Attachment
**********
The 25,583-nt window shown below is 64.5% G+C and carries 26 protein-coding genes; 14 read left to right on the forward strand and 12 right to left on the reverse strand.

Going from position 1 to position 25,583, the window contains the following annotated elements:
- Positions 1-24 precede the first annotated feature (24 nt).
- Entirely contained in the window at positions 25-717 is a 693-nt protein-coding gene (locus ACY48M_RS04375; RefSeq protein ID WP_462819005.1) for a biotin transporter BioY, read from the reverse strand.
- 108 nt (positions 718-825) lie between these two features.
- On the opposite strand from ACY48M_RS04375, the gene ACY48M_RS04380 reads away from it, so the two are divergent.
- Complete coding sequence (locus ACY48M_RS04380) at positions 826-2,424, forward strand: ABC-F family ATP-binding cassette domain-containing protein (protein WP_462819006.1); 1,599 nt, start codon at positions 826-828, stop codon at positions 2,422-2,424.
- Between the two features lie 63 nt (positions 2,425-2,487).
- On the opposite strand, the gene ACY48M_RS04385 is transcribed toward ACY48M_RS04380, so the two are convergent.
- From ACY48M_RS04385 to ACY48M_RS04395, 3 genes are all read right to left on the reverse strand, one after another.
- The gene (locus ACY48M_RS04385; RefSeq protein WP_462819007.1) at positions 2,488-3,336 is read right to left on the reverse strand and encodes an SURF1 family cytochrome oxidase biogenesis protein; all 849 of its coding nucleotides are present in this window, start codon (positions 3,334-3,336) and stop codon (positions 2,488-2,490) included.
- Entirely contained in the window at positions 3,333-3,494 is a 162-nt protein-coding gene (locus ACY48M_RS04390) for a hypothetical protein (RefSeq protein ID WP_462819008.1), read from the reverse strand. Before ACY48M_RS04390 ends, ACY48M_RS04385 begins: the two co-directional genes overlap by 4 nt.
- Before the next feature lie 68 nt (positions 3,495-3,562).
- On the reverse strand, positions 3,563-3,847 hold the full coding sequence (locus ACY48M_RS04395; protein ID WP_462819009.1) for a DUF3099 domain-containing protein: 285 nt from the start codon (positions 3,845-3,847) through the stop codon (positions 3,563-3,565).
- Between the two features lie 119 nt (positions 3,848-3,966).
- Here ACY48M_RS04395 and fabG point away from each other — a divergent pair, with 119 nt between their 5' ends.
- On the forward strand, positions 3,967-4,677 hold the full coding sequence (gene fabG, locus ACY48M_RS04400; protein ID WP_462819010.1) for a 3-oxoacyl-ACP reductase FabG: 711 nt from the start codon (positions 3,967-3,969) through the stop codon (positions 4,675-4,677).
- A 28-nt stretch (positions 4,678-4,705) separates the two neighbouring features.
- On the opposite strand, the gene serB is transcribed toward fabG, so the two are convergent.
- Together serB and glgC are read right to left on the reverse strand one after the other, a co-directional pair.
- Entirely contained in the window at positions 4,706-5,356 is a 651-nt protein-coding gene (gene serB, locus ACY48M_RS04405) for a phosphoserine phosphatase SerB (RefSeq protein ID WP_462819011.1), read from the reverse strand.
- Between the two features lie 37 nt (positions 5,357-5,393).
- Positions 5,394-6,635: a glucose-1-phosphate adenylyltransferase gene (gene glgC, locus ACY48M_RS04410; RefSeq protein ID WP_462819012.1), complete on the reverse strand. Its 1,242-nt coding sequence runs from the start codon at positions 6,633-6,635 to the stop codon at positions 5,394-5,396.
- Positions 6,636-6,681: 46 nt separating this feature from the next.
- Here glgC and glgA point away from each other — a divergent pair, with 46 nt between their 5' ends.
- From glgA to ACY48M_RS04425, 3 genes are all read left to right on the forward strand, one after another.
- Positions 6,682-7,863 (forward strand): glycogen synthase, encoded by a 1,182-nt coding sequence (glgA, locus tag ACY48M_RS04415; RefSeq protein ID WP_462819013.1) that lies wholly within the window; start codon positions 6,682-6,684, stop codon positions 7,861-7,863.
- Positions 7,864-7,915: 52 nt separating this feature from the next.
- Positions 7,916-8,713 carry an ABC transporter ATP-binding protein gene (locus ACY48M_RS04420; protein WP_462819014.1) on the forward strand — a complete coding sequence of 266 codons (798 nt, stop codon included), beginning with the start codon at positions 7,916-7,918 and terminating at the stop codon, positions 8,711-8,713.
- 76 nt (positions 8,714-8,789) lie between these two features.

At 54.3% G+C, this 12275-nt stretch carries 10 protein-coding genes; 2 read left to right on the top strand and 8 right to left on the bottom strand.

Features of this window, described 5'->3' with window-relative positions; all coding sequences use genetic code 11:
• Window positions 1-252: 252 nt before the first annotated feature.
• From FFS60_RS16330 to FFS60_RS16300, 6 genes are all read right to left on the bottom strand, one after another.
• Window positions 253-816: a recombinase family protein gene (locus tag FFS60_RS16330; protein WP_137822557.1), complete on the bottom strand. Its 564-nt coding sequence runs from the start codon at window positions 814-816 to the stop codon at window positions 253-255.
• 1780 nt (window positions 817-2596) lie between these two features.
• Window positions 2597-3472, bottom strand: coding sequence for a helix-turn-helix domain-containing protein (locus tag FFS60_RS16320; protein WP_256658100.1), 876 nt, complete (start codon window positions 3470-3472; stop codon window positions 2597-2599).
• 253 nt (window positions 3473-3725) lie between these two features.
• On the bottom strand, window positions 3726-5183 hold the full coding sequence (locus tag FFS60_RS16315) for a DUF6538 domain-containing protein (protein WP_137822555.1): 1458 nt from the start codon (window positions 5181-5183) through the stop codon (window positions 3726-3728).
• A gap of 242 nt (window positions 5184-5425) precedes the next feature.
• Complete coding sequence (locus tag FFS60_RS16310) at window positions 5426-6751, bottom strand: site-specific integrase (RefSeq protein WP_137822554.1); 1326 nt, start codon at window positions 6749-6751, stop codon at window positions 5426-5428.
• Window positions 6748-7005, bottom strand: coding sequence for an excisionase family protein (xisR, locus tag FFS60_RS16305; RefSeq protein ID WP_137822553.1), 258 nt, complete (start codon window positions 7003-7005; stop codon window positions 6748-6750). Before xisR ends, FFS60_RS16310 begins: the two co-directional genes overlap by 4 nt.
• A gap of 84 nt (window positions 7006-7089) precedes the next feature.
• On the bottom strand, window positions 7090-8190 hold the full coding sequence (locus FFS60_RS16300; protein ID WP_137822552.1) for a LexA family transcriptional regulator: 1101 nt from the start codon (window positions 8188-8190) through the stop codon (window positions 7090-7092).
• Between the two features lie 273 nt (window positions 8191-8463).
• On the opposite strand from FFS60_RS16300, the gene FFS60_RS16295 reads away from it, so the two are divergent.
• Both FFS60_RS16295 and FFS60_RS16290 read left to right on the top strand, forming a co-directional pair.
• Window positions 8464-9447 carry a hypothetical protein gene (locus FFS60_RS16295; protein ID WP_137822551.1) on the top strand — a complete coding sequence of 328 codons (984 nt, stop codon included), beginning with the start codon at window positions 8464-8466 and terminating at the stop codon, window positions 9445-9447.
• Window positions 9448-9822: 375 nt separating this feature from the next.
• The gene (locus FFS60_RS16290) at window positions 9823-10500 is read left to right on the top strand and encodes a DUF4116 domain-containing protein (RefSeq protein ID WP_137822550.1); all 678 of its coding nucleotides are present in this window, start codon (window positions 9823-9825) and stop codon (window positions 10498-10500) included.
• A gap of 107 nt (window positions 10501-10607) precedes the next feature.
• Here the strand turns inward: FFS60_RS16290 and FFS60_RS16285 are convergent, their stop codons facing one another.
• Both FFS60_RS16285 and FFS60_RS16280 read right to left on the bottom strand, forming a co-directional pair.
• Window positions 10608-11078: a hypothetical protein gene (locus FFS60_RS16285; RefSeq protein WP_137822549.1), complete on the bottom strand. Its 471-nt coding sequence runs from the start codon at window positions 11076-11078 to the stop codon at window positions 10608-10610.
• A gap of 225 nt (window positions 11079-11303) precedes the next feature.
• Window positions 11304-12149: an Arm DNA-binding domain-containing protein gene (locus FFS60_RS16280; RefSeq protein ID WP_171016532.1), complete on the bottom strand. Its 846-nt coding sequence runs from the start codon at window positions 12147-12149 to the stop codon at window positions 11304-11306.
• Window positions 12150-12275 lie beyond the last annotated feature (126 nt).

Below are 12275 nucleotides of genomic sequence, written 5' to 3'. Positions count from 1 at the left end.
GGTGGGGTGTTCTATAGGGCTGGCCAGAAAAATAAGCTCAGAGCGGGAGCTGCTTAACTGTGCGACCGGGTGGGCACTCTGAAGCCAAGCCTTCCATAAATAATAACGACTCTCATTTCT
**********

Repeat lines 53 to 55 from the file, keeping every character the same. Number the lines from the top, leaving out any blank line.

• Both FFS60_RS16285 and FFS60_RS16280 read right to left on the bottom strand, forming a co-directional pair.
• Window positions 10608-11078: a hypothetical protein gene (locus FFS60_RS16285; RefSeq protein WP_137822549.1), complete on the bottom strand. Its 471-nt coding sequence runs from the start codon at window positions 11076-11078 to the stop codon at window positions 10608-10610.
• A gap of 225 nt (window positions 11079-11303) precedes the next feature.